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Title: Radiofrequency lesion assessment by cardiac magnetic resonance imaging following atrial fibrillation catheter ablation
Author: Arujuna, Aruna
Awarding Body: King's College London (University of London)
Current Institution: King's College London (University of London)
Date of Award: 2013
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Abstract:
Single ablative therapy for PAF has moderate success and many patients present with recurrent arrhythmia. We propose that the structure of the RF lesion applied during ablation is important in determining recurrences. The nature of the RF lesion was studied using MRI with gadolinium delayed enhanced (DE) imaging and high signal T2 weighted imaging. Levels of DE and T2 were low in pre-procedural scans but rose dramatically immediately following the procedure. Acute DE was greater in patients without recurrences compared to those with recurrences. Conversely T2 levels were lower in patients without recurrences and higher in those with recurrences. On the late scans, T2 reduced to baseline. DE however remained and was greater in patients without recurrences. We therefore propose that acute RF ablation injury is composed of two types of tissue damage. DE infers largely necrotic tissue injury which lasts longer and causes persistent conduction block. T2 is a transitory phenomenon co-existing with DE, causing acute conduction block. We propose that resolution of oedema is associated with recurrences of PV connection and therefore arrhythmia recurrences. Modifications in our ablative techniques to achieve more DE at the acute ablation would potentially be important in conferring better ablation outcomes. The role of DE imaging was utilised to compare left atrial catheter ablation with robotic assisted navigation and standard navigation. A greater circumferential lesion extent by DE was observed in the robotic group . This suggests that catheter stability improves tissue contact permitting the creation of more contiguous durable scar around the PV antrum. We also sought to improve DE imaging sequences to optimise scar visualisation and tested the feasibility of an automatic scar quantification tool to improve reproducibility whilst maintaining accuracy.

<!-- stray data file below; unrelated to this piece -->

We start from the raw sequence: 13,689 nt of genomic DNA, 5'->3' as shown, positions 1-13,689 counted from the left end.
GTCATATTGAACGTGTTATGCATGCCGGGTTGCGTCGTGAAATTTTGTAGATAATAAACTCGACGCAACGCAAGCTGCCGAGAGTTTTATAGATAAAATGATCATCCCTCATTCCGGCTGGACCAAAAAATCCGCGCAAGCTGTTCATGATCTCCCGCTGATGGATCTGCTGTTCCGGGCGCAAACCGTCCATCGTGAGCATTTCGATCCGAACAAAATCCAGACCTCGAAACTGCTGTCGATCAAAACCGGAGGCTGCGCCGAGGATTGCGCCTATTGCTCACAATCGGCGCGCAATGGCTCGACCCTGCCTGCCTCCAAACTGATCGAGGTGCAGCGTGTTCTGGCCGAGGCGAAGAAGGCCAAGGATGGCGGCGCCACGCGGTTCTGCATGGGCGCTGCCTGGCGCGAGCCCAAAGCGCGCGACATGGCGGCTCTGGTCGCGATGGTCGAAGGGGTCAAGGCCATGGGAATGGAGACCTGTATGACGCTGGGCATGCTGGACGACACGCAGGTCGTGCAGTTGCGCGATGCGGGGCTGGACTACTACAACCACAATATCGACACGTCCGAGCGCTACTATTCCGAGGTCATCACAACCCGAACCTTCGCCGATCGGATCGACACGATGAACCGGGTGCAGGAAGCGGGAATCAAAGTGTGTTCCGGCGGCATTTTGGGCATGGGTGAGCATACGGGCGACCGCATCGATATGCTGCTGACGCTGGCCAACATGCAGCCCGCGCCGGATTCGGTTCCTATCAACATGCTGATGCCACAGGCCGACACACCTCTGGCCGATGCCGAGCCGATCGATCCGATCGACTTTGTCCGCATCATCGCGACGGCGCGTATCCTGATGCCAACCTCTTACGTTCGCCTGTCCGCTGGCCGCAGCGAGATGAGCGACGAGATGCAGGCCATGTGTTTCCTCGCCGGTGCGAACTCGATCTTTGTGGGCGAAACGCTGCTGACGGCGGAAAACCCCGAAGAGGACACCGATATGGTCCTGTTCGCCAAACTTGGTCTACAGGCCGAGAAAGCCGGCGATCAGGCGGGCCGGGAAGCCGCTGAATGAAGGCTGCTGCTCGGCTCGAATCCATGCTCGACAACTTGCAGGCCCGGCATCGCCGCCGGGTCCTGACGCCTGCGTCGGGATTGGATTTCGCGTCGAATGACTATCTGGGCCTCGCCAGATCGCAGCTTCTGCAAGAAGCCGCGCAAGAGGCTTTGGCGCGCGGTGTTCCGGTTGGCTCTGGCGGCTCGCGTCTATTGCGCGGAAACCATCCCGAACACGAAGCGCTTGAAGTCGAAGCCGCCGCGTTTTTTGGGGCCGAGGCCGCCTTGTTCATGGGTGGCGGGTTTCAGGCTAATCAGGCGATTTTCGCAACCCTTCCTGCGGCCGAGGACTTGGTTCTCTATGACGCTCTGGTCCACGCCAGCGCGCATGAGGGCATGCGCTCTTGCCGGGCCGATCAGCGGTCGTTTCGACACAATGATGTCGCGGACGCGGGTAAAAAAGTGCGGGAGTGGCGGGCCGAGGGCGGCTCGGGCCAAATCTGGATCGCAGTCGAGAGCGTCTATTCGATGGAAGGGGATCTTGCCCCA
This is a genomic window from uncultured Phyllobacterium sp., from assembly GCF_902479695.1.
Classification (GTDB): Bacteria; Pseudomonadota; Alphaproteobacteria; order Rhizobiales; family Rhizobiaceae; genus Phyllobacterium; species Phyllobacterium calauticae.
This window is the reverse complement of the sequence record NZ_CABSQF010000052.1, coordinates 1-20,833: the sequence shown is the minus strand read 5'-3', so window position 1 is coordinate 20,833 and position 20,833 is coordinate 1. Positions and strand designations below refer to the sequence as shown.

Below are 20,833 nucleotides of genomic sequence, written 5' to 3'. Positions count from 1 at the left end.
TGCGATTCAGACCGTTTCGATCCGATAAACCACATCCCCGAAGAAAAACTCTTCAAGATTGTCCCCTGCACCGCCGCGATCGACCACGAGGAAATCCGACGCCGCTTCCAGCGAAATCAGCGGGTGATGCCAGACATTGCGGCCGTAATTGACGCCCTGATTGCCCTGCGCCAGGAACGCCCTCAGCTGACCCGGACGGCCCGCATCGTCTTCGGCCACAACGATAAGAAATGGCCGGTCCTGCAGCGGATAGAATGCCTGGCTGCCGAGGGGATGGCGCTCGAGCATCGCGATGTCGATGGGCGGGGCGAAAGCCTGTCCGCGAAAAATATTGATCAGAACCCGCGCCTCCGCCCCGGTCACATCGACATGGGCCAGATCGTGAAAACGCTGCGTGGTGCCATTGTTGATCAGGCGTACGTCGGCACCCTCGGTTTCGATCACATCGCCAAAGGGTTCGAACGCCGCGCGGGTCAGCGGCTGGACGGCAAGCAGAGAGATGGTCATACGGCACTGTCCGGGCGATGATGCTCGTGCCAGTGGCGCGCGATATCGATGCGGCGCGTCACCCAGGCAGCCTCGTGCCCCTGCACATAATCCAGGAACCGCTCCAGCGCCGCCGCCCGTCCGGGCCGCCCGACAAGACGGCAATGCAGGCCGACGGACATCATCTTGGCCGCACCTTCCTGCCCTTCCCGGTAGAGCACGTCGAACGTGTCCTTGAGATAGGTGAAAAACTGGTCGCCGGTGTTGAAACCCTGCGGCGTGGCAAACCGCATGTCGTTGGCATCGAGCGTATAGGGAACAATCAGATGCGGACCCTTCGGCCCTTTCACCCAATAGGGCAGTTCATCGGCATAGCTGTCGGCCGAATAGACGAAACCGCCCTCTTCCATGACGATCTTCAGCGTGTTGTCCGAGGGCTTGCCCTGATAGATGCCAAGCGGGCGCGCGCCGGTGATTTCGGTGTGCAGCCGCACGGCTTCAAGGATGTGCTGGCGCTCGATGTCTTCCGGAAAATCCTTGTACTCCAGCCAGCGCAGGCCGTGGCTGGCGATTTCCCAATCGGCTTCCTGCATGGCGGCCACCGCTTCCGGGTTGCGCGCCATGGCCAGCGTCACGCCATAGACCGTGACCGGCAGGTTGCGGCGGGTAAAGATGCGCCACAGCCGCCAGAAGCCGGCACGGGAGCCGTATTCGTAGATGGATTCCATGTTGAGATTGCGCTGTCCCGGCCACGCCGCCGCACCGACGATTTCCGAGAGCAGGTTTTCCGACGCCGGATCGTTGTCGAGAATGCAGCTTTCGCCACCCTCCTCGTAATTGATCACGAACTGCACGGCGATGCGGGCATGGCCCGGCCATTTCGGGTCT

Supervisor: Not available Sponsor: Not available
Qualification Name: Thesis (M.D.) Qualification Level: Doctoral
EThOS ID: uk.bl.ethos.628363  DOI: Not available
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